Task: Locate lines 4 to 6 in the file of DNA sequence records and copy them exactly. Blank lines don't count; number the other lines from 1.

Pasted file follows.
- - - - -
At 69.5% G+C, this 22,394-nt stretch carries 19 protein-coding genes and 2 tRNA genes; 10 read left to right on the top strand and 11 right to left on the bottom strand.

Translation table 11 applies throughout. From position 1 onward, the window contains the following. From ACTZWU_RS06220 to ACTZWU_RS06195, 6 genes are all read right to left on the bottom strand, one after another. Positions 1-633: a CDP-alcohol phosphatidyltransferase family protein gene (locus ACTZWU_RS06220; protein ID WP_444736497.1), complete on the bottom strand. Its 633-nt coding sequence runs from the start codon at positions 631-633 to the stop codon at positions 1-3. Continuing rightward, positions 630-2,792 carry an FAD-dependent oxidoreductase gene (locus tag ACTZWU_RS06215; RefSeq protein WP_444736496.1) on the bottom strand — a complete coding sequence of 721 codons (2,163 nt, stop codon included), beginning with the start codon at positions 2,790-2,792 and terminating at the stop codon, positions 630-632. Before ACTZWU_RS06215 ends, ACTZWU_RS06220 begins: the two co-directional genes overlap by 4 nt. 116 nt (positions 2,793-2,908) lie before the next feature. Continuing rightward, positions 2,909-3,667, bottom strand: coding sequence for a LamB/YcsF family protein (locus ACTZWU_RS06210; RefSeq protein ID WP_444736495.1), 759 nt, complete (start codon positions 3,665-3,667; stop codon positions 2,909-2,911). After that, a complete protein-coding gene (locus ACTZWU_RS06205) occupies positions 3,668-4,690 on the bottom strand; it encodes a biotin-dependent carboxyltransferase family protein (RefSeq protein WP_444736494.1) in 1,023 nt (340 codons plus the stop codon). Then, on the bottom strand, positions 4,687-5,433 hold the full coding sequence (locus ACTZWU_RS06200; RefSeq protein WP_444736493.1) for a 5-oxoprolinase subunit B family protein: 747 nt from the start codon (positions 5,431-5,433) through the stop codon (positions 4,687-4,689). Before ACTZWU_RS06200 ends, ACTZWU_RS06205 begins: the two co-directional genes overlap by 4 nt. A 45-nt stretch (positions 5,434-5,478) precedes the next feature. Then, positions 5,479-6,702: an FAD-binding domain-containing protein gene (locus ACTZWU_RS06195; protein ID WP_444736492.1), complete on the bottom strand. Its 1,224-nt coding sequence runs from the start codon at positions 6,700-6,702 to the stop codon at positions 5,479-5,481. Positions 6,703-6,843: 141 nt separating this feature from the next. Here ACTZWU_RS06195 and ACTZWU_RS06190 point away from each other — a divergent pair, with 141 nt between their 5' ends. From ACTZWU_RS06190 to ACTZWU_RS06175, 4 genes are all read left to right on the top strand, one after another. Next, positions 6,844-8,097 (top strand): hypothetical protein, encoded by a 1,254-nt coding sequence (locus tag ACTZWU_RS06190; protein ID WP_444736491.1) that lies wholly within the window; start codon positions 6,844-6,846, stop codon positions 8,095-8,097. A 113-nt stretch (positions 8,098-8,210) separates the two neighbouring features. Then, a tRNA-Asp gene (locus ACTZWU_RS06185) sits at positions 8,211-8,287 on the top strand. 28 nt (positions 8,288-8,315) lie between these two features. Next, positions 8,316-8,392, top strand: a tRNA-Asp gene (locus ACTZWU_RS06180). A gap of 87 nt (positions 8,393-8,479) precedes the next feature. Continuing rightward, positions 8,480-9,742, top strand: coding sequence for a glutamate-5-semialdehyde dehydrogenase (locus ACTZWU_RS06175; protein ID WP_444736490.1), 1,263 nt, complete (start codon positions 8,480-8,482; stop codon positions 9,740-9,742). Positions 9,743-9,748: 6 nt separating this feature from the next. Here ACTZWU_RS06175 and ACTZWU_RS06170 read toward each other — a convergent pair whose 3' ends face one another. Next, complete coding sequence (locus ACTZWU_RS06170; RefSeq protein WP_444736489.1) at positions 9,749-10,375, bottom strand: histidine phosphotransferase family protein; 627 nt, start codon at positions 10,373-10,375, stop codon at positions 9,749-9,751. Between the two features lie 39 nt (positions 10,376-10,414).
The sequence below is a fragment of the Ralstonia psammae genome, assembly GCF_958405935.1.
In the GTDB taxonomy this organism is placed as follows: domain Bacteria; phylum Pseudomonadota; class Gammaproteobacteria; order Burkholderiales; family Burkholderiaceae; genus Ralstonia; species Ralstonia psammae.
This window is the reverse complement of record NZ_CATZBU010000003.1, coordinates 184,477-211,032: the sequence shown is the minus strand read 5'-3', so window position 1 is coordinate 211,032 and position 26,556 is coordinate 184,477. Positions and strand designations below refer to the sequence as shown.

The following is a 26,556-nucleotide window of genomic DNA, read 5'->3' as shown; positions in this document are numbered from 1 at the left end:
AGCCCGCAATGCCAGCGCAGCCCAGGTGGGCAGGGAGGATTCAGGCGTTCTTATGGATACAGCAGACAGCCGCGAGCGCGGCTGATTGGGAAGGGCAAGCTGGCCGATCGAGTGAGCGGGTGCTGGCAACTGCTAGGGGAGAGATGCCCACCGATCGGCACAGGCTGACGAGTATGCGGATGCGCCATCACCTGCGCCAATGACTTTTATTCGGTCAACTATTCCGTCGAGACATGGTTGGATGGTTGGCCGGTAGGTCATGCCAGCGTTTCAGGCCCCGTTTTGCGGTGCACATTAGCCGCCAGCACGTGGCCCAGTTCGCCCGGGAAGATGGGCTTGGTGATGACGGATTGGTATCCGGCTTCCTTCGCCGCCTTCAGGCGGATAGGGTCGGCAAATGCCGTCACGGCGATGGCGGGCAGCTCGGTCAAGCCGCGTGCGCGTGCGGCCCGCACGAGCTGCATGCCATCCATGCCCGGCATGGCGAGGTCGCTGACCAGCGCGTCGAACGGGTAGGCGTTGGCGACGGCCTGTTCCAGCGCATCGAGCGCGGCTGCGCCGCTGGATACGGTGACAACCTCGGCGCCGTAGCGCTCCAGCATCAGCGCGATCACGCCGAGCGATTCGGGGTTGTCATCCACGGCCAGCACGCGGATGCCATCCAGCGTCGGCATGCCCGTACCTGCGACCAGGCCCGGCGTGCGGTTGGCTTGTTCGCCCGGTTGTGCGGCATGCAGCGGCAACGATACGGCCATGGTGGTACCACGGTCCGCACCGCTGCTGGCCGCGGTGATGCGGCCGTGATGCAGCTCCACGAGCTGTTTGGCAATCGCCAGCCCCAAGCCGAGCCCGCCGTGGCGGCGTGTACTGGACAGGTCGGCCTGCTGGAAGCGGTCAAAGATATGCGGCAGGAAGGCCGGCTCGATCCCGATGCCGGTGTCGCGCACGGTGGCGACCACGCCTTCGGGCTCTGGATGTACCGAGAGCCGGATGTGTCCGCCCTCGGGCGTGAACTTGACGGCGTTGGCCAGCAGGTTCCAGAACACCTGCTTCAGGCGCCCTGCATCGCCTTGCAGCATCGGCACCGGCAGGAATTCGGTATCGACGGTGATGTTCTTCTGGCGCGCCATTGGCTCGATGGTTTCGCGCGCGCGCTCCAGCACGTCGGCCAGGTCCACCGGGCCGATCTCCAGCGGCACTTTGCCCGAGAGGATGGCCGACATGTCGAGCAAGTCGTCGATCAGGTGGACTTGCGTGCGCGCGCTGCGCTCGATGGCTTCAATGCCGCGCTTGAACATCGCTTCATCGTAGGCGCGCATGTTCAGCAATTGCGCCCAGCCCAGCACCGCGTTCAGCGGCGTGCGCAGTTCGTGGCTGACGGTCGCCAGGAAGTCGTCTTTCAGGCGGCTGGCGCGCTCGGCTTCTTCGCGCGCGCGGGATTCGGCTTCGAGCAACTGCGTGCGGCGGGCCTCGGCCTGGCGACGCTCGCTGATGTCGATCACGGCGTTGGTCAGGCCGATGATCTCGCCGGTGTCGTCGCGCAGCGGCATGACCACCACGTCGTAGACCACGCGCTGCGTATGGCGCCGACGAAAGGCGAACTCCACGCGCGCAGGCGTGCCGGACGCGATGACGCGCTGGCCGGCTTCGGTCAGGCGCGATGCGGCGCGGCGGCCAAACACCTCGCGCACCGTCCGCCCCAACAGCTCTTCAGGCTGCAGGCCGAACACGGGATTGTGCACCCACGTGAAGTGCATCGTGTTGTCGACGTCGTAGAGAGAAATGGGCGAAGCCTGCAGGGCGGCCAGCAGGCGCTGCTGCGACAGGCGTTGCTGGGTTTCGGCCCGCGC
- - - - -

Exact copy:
In the GTDB taxonomy this organism is placed as follows: domain Bacteria; phylum Pseudomonadota; class Gammaproteobacteria; order Burkholderiales; family Burkholderiaceae; genus Ralstonia; species Ralstonia psammae.
This window is the reverse complement of record NZ_CATZBU010000003.1, coordinates 184,477-211,032: the sequence shown is the minus strand read 5'-3', so window position 1 is coordinate 211,032 and position 26,556 is coordinate 184,477. Positions and strand designations below refer to the sequence as shown.

The following is a 26,556-nucleotide window of genomic DNA, read 5'->3' as shown; positions in this document are numbered from 1 at the left end: